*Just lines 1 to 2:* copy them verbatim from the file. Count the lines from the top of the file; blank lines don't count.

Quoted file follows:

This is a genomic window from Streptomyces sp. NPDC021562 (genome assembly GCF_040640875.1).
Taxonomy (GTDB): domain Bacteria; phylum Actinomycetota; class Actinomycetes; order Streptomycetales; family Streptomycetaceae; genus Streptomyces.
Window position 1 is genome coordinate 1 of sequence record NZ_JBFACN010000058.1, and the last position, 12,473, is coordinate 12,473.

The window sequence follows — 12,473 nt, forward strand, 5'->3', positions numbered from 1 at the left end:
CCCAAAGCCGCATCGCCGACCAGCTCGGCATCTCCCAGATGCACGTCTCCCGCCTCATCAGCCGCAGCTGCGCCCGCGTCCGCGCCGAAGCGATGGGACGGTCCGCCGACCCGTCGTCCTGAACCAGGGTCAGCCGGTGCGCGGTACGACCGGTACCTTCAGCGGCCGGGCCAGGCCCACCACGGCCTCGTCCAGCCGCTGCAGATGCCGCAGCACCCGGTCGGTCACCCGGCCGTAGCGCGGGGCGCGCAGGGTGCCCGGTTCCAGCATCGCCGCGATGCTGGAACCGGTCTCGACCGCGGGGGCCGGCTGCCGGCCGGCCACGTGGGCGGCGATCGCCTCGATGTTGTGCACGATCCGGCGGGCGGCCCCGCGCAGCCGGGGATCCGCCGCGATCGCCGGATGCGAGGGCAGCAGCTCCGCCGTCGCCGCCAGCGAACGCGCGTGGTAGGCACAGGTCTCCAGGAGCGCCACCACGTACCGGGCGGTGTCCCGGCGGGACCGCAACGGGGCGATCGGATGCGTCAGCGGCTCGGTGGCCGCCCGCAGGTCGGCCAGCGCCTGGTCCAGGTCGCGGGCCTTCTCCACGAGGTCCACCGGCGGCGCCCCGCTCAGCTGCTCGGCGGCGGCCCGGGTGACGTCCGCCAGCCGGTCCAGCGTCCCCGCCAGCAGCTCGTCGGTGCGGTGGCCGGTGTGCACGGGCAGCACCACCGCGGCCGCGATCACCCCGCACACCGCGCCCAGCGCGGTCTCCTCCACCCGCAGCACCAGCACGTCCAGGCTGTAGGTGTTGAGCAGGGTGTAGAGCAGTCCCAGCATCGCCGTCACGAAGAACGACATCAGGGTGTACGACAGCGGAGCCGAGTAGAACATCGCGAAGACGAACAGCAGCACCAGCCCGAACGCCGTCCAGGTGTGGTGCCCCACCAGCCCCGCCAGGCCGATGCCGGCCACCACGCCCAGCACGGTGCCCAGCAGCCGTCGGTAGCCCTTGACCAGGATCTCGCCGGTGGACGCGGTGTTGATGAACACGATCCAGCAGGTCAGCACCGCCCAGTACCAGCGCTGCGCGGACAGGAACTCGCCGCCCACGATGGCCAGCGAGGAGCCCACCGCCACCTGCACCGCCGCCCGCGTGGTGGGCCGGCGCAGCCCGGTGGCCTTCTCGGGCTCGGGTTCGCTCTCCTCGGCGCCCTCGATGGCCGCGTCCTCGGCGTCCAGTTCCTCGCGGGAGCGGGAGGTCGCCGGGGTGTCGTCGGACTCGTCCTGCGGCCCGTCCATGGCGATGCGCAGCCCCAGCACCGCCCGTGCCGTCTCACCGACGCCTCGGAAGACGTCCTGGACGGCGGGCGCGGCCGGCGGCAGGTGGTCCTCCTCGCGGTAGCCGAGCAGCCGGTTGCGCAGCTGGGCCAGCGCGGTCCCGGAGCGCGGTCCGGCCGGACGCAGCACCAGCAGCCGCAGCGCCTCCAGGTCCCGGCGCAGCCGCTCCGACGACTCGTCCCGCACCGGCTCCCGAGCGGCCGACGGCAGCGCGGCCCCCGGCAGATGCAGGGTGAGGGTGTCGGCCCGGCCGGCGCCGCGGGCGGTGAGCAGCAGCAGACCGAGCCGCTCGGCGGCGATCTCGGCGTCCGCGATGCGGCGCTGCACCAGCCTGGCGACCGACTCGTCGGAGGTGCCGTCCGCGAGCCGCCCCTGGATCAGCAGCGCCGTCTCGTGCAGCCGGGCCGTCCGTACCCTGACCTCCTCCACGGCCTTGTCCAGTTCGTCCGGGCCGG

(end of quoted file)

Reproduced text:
This is a genomic window from Streptomyces sp. NPDC021562 (genome assembly GCF_040640875.1).
Taxonomy (GTDB): domain Bacteria; phylum Actinomycetota; class Actinomycetes; order Streptomycetales; family Streptomycetaceae; genus Streptomyces.